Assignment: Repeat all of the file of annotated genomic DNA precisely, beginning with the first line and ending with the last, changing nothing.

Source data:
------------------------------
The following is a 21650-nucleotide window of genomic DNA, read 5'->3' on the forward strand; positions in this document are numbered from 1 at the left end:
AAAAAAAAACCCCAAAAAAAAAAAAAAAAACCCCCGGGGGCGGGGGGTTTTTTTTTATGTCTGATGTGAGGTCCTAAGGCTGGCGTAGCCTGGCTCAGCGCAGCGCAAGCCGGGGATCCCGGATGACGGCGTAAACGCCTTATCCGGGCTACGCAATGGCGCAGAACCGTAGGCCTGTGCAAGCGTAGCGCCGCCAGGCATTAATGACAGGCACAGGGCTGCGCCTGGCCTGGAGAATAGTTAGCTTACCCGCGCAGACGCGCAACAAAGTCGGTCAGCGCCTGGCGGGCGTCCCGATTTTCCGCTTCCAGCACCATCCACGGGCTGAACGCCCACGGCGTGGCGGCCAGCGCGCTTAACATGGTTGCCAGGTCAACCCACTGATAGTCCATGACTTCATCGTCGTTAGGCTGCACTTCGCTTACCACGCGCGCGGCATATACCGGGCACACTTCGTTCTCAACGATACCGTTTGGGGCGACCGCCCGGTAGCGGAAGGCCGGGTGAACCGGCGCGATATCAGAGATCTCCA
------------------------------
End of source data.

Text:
The following is a 21650-nucleotide window of genomic DNA, read 5'->3' on the forward strand; positions in this document are numbered from 1 at the left end:
AAAAAAAAACCCCAAAAAAAAAAAAAAAAACCCCCGGGGGCGGGGGGTTTTTTTTTATGTCTGATGTGAGGTCCTAAGGCTGGCGTAGCCTGGCTCAGCGCAGCGCAAGCCGGGGATCCCGGATGACGGCGTAAACGCCTTATCCGGGCTACGCAATGGCGCAGAACCGTAGGCCTGTGCAAGCGTAGCGCCGCCAGGCATTAATGACAGGCACAGGGCTGCGCCTGGCCTGGAGAATAGTTAGCTTACCCGCGCAGACGCGCAACAAAGTCGGTCAGCGCCTGGCGGGCGTCCCGATTTTCCGCTTCCAGCACCATCCACGGGCTGAACGCCCACGGCGTGGCGGCCAGCGCGCTTAACATGGTTGCCAGGTCAACCCACTGATAGTCCATGACTTCATCGTCGTTAGGCTGCACTTCGCTTACCACGCGCGCGGCATATACCGGGCACACTTCGTTCTCAACGATACCGTTTGGGGCGACCGCCCGGTAGCGGAAGGCCGGGTGAACCGGCGCGATATCAGAGATCTCCA